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Glasgow Pact Slammed for Betraying the Global Poor Who Suffer Most from the Climate Emergency

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The U.N. climate summit in Glasgow, Scotland, ended Saturday with over 190 nations agreeing to the Glasgow Climate Pact, which calls on governments to return next year in Egypt with stronger plans to curb their emissions and urges wealthy nations to provide more funds to vulnerable countries in the Global South. It also pushes countries to phase out fossil fuel subsidies and reduce the use of coal, but activists say the final language of the agreement is too weak to meaningfully reduce emissions and limit global heating to 1.5 degrees Celsius, which scientists say is needed in order to avoid the most catastrophic consequences of the climate crisis. “There has been no real progress,” says Mitzi Jonelle Tan, a youth climate justice activist from the Philippines. “Once again, the U.N. climate summit just prioritized the voices of the privileged and not those that are most affected by the climate crisis.” We also speak with Brandon Wu, director of policy and campaigns at ActionAid USA, who says rich countries are scapegoating India and China for blocking stronger action on phasing out fossil fuels, while still growing their own oil and gas projects. “The real climate criminals are the wealthy countries,” says Wu.

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This is a rush transcript. Copy may not be in its final form.

AMY GOODMAN: This is Climate Countdown. The U.N. climate summit ended Saturday as close to 200 nations agreed to a watered-down deal to address the climate emergency. COP26 President Alok Sharma praised the deal as historic.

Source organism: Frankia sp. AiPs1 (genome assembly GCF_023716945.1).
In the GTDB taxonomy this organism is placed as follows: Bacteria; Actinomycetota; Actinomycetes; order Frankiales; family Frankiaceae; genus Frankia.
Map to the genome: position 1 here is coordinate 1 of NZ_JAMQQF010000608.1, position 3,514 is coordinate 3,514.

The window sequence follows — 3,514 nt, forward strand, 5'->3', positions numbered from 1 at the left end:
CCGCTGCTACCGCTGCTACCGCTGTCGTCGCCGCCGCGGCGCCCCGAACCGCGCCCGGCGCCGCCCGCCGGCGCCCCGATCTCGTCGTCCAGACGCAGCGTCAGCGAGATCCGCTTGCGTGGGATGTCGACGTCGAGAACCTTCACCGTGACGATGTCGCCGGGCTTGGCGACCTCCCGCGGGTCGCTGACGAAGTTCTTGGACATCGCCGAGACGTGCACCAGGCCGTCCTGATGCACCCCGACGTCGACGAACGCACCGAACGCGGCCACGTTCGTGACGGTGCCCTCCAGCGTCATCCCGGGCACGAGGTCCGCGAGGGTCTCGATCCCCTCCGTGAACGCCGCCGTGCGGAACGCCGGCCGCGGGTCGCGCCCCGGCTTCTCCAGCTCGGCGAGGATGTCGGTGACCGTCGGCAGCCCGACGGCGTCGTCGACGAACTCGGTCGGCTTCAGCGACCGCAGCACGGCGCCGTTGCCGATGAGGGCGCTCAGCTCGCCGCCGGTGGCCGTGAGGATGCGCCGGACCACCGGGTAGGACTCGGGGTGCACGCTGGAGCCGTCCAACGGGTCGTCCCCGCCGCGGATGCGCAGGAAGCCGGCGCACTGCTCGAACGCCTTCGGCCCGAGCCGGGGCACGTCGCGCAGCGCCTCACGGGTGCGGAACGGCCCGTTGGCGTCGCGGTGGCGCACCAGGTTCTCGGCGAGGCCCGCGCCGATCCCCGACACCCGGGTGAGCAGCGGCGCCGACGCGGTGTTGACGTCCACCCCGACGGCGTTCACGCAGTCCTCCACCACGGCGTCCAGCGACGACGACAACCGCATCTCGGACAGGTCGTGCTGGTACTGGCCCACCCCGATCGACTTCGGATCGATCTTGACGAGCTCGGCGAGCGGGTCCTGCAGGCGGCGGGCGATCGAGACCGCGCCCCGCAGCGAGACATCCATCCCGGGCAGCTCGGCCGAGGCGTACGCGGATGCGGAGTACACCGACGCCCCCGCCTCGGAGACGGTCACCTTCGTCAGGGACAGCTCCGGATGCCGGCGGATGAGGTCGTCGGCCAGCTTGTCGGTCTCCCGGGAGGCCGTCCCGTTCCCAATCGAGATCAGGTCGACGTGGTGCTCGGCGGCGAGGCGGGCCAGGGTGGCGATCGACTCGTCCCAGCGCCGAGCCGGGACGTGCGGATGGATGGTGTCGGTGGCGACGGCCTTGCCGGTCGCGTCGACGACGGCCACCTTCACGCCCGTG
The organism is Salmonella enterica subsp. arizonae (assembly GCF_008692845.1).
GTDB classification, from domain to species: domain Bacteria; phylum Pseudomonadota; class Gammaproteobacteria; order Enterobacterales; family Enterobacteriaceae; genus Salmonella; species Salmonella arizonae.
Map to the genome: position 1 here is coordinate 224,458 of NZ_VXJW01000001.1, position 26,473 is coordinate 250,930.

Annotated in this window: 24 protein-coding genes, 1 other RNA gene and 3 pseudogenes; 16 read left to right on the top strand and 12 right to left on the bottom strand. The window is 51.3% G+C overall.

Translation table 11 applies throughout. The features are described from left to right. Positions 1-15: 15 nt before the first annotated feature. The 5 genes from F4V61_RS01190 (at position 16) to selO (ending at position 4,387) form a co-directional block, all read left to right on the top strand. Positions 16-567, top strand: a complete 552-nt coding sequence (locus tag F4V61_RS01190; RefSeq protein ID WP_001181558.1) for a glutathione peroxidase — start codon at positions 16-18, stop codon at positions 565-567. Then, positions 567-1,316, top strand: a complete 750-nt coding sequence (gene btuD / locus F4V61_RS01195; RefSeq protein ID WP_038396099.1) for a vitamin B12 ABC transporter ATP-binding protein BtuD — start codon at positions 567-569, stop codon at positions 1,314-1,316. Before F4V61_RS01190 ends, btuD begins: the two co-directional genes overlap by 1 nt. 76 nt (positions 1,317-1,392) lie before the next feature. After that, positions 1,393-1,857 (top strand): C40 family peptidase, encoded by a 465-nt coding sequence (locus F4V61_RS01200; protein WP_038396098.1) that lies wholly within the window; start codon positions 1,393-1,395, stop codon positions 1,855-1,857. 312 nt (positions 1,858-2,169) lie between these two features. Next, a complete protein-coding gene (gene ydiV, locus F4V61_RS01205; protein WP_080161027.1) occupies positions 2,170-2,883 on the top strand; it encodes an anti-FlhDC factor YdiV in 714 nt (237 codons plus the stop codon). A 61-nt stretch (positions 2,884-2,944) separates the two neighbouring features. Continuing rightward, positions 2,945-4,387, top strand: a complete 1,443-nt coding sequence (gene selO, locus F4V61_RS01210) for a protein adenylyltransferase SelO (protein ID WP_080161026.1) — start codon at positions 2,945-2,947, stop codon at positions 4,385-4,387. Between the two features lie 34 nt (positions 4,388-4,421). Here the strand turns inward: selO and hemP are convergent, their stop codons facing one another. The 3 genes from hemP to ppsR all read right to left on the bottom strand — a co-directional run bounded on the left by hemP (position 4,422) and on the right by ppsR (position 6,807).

ALOK SHARMA: But I’m very pleased to say that we now have in place the Glasgow Climate Pact, agreed amongst all the parties here. … I would say, however, that this is a fragile win. And we have kept 1.5 alive. That was our overarching objective when we set off on this journey two years ago, taking on the role of the COP presidency-designate. But I would still say that the pulse of 1.5 is weak. And that’s why, whilst we have reached, I do believe, a historic agreement, what this will be judged on is not just the fact that countries have signed up, but it will be judged on whether they meet and deliver on the commitments.

AMY GOODMAN: Earlier drafts of the deal called for coal to be, quote, “phased out,” but in the final agreement nations agreed for it to be, quote, “phased down.” Countries also agreed to meet next year to make new pledges to cut carbon. Based on current pledges, global temperatures are on track to rise 2.4 degrees Celsius above preindustrial levels. The Glasgow Pact also calls on wealthy nations to double the amount of money it provides developing nations to help them adapt to the climate crisis that they largely did not cause.